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Abstract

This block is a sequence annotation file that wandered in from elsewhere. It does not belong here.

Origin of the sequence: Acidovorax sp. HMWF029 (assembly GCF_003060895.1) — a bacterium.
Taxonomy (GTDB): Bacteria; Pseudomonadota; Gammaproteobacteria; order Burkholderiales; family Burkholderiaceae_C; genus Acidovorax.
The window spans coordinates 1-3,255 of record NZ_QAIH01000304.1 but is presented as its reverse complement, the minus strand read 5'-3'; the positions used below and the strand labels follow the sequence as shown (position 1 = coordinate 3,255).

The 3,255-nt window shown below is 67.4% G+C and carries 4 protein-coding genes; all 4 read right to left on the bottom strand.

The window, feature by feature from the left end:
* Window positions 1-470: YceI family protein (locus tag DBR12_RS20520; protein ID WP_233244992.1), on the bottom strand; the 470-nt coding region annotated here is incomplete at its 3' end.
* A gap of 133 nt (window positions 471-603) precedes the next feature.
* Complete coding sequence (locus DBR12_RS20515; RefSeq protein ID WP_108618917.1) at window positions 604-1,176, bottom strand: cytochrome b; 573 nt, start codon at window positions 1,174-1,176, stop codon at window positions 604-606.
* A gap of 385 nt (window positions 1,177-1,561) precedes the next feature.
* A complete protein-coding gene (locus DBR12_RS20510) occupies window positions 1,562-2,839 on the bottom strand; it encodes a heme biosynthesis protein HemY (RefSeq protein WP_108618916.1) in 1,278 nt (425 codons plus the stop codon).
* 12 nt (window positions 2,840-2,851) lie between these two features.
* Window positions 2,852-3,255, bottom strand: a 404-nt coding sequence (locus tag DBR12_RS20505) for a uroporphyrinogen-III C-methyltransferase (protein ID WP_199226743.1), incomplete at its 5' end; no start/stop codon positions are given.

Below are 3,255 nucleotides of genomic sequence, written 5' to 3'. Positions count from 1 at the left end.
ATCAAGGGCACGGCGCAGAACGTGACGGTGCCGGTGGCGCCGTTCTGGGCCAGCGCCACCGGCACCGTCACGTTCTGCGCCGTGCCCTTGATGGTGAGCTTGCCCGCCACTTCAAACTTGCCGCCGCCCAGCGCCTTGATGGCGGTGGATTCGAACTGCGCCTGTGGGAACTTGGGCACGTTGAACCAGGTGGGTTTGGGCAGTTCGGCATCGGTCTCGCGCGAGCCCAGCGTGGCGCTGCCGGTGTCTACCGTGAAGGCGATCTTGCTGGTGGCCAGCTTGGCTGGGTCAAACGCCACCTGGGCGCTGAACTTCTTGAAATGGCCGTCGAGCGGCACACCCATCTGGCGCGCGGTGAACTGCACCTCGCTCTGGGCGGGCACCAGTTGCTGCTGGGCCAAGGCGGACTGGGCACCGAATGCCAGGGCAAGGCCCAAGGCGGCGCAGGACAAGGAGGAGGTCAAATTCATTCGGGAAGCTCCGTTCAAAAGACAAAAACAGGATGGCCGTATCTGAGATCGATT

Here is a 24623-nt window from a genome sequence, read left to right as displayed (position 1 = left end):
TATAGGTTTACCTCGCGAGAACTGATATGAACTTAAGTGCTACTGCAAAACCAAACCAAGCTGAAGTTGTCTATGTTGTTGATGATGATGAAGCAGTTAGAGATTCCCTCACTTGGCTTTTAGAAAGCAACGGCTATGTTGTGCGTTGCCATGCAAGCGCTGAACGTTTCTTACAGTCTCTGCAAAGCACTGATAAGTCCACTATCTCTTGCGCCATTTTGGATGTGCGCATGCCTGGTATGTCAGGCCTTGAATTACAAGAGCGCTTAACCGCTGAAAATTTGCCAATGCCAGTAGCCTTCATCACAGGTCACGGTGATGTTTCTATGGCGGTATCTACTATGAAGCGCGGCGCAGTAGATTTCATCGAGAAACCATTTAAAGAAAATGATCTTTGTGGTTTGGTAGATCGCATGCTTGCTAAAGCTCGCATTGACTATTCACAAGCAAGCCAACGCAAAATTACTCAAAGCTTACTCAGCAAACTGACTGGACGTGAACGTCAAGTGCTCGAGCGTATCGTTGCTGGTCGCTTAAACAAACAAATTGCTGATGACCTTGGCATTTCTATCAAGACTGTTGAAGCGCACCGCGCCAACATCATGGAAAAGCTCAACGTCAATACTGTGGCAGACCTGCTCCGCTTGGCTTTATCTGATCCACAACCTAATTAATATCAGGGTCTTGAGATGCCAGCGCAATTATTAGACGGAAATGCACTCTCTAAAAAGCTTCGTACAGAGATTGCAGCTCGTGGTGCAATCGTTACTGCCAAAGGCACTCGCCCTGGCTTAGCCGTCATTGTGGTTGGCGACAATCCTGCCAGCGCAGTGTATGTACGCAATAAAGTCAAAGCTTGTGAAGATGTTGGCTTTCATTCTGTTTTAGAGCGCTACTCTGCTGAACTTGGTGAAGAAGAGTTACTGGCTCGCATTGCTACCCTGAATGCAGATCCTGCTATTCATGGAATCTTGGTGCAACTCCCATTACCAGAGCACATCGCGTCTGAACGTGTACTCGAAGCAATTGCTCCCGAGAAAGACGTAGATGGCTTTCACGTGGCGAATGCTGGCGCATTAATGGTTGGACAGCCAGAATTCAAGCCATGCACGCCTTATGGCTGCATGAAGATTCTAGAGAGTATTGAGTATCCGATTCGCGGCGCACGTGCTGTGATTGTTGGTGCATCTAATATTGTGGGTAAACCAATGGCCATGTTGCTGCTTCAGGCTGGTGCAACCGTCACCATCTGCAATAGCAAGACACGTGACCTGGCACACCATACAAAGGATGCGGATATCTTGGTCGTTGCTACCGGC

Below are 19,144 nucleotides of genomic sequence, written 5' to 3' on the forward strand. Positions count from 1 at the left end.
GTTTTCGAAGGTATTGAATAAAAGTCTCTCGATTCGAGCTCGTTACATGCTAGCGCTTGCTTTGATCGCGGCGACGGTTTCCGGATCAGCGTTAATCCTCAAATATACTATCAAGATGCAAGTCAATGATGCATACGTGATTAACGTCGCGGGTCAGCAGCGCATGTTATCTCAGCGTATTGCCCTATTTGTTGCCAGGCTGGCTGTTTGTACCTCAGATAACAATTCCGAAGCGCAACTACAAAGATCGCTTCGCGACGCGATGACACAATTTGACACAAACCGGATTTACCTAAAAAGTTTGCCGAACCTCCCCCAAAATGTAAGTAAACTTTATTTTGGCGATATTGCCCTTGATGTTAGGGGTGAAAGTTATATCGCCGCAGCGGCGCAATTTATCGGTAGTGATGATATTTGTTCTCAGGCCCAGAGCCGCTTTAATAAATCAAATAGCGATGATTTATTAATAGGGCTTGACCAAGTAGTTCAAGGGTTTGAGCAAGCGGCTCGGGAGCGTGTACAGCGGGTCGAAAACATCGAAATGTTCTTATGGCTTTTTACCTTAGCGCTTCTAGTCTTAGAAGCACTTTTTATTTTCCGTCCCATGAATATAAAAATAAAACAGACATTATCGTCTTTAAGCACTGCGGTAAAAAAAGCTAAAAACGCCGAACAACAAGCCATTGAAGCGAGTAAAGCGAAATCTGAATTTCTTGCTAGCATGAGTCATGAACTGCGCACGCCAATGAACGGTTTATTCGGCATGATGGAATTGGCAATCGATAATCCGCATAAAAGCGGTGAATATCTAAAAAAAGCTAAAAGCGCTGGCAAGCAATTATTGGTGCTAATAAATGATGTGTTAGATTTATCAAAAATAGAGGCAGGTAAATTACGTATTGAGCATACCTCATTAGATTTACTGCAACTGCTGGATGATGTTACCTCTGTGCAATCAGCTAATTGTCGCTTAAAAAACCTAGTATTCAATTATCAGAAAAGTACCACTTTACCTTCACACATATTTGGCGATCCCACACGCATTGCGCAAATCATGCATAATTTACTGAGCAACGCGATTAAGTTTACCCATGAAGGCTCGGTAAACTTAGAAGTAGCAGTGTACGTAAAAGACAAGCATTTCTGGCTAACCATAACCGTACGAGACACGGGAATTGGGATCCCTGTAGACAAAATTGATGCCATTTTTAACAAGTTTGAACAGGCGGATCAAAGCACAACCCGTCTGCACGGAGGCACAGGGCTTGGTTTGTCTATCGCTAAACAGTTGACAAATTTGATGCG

In 2003 Louisiana legislature enacted the DNA Detection Of Sexual And Violent Offenders Act requiring that any person arrested for certain offenses must submit to a DNA sample extraction to be stored with the State’s DNA databank, for the purpose to be utilized as a tool for identification in the criminal investigation and in discovering missing persons. The comment, after a brief presentation of the history of the Act and the DNA technology overview, argues that the Act infringes the Fourth Amendment protections against unreasonable search and seizure. It presents the already established standards of probable cause as well as the balancing test, the special needs test and the Katz test applied by the US Supreme Court in Fourth Amendment cases along with the minimally intrusive analysis. Next it applies these well established search and seizure standards to the DNA Act and comes to the conclusion that the Act is unconstitutional because the governmental purpose pursued by the Act does not outweigh a person’s right to genetic information while a real intrusion exists with the probability the sensitive genetic information might be exposed beyond identification purposes.

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